This fragrance-free Coppertone sunscreen has been reformulated and now includes stabilized avobenzone for critical UVA (think anti-aging) protection. The base formula is lightweight and non-greasy, making it suitable for normal to oily or breakout-prone skin. It also has a smooth finish that won’t make skin feel like it’s coated. This would earn a better rating if it contained a higher level of antioxidants, and more than just vitamin E (tocopherol). As is, you can count on broad-spectrum sun protection, but your skin needs more than that when it is exposed to sunlight.
Coppertone Oil Free Sunscreen Lotion is a light formula that won't clog pores or cause breakouts. It vanishes quickly, without any greasy residue. It blocks damaging UVA/UVB rays and provides 15 times your natural protection against sunburn. Regular use may help defend against sun damage, like skin aging, wrinkling and skin cancer.
Active: Avobenzone (2%), Homosalate (10%), Octisalate (5%), Octocrylene (5%) Other: Water, Sorbitol, Ethylhexyl Palmitate, Bis-Stearyl Ethylenediamine/Neopentyl Glycol/Stearyl Hydrogenated Dimer Dilinoleate Copolymer, Benzyl Alcohol, Dimethicone, Tocopherol, Cetyl Phosphate, Aloe Barbadensis Leaf Juice, Triethanolamine, Acrylates/C10-30 Alkyl Acrylate Crosspolymer, Carbomer, Disodium EDTA, Chlorphenesin
This ubiquitous sun-care line has been around for over sixty years and is almost as synonymous with sunscreen as Kleenex is with facial tissue. Yet despite their longstanding history, there is something wanton about a corporation so recognized as a sunscreen manufacturer selling such an abundance of pathetically formulated sunscreens. Although more Coppertone sunscreens than ever include avobenzone or zinc oxide for UVA protection, most of them are still lacking—making this a line to shop very carefully. Ironically, Coppertone includes a fair amount of accurate, sun-smart information on their Web site—but their products aren't following the same advice! For example, they recommend you apply a sunscreen with SPF 15 or higher whenever you go outdoors—but then they sell several sunscreens with SPF ratings well below that. That's sort of like your personal trainer puffing on a cigarette while encouraging you to go another ten minutes on the treadmill. They also correctly advise consumers to reapply sunscreen after swimming, perspiring, or toweling off, yet sell products they claim are waterproof and "ultra sweatproof." Don't they realize that is likely to be interpreted by most people as 'one application and you're good to go no matter what outdoor activity is planned'? Regardless of the type of tenacious claim made, all sunscreens need to be reapplied at regular intervals if you are swimming or engaged in strenuous physical activity.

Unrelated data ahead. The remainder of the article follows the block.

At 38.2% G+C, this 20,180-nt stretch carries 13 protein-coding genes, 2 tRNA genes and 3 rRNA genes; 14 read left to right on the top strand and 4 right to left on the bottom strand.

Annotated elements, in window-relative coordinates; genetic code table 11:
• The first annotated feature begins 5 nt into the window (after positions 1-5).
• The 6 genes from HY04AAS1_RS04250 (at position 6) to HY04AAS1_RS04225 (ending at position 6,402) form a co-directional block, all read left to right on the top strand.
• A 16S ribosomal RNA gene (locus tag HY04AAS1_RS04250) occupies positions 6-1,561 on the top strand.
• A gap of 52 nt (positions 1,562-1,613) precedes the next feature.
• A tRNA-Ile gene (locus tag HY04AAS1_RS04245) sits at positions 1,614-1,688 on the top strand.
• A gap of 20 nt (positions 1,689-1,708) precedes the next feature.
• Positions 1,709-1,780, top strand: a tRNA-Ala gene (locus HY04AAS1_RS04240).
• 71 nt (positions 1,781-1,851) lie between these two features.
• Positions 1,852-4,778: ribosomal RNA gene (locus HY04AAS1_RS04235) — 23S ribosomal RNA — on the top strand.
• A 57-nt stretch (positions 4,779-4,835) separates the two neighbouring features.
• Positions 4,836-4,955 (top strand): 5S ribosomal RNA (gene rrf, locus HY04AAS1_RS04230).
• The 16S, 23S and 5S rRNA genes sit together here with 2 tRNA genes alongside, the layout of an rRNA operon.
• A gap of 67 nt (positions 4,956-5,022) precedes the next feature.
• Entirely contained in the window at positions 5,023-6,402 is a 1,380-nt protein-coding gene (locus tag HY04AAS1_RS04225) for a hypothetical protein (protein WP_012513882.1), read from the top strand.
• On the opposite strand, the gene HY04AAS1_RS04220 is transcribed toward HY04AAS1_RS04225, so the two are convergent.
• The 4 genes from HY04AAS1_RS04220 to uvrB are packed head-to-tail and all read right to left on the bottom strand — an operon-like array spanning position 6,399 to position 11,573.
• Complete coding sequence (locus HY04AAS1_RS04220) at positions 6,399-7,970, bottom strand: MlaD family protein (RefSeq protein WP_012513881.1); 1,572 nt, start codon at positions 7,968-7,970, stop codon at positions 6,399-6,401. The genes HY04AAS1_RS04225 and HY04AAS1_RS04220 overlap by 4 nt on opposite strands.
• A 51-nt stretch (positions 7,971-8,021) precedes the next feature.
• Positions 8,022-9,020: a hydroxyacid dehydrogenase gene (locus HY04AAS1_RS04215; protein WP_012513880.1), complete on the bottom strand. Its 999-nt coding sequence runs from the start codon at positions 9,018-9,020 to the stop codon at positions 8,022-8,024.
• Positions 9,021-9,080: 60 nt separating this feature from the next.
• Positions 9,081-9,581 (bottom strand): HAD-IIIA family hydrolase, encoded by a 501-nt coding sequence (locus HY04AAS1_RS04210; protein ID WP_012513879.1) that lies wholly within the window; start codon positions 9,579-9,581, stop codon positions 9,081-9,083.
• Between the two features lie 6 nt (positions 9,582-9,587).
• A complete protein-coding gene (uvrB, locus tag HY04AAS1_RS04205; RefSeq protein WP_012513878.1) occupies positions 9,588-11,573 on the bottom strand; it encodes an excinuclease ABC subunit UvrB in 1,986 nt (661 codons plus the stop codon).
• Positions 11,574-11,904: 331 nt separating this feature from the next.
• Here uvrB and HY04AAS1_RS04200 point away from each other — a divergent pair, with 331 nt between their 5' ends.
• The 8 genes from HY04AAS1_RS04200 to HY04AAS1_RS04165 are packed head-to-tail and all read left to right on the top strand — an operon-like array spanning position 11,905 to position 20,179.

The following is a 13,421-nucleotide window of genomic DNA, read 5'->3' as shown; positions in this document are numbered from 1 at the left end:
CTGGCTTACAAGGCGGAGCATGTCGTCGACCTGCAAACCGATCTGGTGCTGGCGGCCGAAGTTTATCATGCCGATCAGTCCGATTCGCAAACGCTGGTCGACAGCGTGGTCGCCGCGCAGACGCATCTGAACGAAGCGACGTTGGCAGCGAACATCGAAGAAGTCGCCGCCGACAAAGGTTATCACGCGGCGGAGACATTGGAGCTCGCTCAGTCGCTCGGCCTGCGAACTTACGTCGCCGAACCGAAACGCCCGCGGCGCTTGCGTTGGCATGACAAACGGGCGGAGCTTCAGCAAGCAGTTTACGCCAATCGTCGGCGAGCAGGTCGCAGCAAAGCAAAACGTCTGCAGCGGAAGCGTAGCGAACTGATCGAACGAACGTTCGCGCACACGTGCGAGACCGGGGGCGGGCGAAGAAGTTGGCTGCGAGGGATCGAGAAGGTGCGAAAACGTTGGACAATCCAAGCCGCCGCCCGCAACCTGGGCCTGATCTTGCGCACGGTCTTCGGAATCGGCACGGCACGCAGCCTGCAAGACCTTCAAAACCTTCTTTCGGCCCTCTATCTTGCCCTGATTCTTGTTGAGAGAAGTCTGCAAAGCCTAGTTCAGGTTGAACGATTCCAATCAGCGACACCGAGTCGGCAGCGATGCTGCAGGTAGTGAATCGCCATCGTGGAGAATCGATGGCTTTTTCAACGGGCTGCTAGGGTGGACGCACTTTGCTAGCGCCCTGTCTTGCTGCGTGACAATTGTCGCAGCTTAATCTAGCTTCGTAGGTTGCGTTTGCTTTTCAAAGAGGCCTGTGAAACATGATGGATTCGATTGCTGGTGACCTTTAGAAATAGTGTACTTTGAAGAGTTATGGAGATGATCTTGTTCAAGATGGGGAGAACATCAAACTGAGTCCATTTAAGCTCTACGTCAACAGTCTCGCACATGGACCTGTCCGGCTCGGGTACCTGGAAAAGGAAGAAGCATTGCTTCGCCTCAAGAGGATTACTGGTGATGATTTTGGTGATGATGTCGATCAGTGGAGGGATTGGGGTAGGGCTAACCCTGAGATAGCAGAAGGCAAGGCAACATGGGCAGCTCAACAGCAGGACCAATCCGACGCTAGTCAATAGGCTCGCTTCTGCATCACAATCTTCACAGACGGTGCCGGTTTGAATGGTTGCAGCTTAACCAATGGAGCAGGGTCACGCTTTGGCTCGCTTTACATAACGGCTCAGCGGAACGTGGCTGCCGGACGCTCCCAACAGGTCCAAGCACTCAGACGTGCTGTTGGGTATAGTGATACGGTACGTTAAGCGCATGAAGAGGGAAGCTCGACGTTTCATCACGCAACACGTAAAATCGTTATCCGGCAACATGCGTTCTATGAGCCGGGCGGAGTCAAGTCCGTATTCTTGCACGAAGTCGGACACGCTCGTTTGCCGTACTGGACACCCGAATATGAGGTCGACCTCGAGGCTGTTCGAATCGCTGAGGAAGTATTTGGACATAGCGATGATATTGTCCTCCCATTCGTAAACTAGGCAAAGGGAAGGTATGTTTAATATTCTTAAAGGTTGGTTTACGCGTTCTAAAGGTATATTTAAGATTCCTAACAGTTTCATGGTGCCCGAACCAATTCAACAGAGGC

Coppertone also boasts that its sunscreens for kids are the ones recommended most by pediatricians. If that's true, and your child's pediatrician recommends this brand without being specific as to which sunscreen to choose and which to avoid, be sure you find another pediatrician right away. It would mean your child's doctor doesn't know about the cumulative damage from UVA rays, andwe would worry about what else he or she wasn't up to date on.
For more information about Coppertone, call (866)-288-3330 or visit www.coppertone.com.